## Spot the Not

This one is a riddle of my own invention. It gives a good counter-example to something that we tend to take for granted.

The riddle requires some knowledge of Topology and Real-Analysis. For those of you lacking it, all the relevant definitions are included at the end (I recommend skimming through them before reading the riddle itself).

#### This seemingly trivial list of claims leads to a contradiction. Can you find the error?

- If \(A\) is an open subset of \(\mathbb{R}\), then \(\mathbb{R}-A\) is a closed subset.
- If \(A\) is a subset of \(\mathbb{R}\), then \(bdy(A)\) = \(bdy(\mathbb{R}-A)\).
- If \(T\) is the set of all irrational numbers in the segment \([0,1]\), then \(u(A) = 1\) (\(u\) is the Lebesgue measure).
- There exists a closed set \(B\) contained in the set \(T\) (\(T\) as in 3) such that \(u(B) > 0.9\).
- If \(A\) is an open subset of \(\mathbb{R}\), then \(A\) is a countable union of open intervals.
- If \(I\) is an open interval then \(bdy(I)\) contains at most 2 points.
- From 5 and 6 it follows that if \(A\) is an open subset of \(\mathbb{R}\), then \(bdy(A)\) is countable.
- From 1, 2 and 7 it follows that if \(A\) is a closed subset of \(\mathbb{R}\) then \(bdy(A)\) is countable.
- From 8 it follows that if \(A\) is a closed set then \(u(A) = u(A-bdy(A))\).
- From 9 it follows that \(u(B-bdy(B)) > 0.9\) (where \(B\) is as in 4).
- Let \(C=B-bdy(B)\). Then \(C\) is an open set contained in \(T\) with \(u(C) > 0.9\). This is clearly impossible since the only open set contained in \(T\) is the empty set with Lebesgue measure of 0!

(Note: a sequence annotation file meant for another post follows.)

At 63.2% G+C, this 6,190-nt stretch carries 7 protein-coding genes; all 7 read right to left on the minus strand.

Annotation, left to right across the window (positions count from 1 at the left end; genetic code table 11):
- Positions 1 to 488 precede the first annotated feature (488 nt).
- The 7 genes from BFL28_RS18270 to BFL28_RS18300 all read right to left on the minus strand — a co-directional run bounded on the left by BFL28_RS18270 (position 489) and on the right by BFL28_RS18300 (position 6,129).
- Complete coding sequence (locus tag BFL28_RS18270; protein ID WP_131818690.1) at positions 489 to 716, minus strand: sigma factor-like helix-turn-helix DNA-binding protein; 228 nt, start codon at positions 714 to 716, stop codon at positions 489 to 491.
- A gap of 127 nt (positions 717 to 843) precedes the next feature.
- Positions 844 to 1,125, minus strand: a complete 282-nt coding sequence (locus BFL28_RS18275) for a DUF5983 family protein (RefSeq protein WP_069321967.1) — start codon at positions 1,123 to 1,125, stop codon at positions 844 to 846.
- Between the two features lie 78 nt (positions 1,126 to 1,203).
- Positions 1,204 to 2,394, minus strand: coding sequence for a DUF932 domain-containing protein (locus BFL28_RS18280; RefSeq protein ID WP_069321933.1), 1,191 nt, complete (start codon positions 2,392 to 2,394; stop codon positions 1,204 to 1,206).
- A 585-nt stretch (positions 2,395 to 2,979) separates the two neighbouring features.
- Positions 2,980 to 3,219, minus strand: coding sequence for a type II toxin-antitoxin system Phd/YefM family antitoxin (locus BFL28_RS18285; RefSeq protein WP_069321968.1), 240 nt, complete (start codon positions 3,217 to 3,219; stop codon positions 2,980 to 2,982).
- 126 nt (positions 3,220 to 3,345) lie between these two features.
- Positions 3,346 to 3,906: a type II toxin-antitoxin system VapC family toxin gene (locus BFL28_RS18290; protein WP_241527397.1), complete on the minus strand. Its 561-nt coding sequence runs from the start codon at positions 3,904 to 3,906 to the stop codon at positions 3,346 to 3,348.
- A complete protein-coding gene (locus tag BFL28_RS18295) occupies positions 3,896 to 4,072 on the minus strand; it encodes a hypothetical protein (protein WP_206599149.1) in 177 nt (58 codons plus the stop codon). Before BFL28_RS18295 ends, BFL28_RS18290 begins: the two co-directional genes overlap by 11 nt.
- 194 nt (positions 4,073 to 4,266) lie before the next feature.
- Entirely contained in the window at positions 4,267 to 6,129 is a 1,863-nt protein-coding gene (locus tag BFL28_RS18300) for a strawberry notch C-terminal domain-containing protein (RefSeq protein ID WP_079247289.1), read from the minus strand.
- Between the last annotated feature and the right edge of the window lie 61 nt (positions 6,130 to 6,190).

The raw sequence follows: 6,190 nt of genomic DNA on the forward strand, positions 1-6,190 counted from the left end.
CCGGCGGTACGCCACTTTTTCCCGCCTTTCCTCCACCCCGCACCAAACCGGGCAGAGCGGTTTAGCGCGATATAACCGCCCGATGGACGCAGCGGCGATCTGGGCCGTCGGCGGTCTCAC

*Can you “Spot the Not”?*

#### Definitions Used by the Riddle

*Open set*– a set is called open if each point of the set is an interior point of the set.*Interior point*- a point \(p\) is called an interior point of a subset \(A\) of \(\mathbb{R}\) if there exists \(e>0\) such that the interval \((c-e,c+e)\) is contained in \(A\).*Closed set*– a set is called closedif the limit of every converging sequence contained in the set is also in the set. It can be shown that if \(A\) is an open set in \(\mathbb{R}\), then \(\mathbb{R}-A\) is a closed set in \(\mathbb{R}\), and vise-versa. This is actually very easy - try to prove it!*Measure of an interval*– the measure of an interval \(I=(a,b)\) is denoted \(m(I)\) and is equal to \(b-a\).*Lebesgue outer measure*– let \(A\) be a subset of \(\mathbb{R}\). The Lebesgue outer measure of \(A\) is defined as \(\inf_{}\sum{m(P_i)}\), s.t. \(Pi\) are countably many open intervals and \(A\) is contained in union of the \(Pi\)s. Those of you unfamiliar with the definition of the Lebesgue measure, can replace the occurrences of Lebesgue measure with Lebesgue outer measure in the claims above.*Boundary*– the boundary of a subset \(A\) of \(\mathbb{R}\), denoted \(bdy(A)\) is the set \(\{ x \mid \forall \epsilon>0, \exists a_1 \in A, a_2 in \mathbb{R}-A, \{a_1, a_2\} \subset (x-\epsilon,x+\epsilon) \cap A \}\).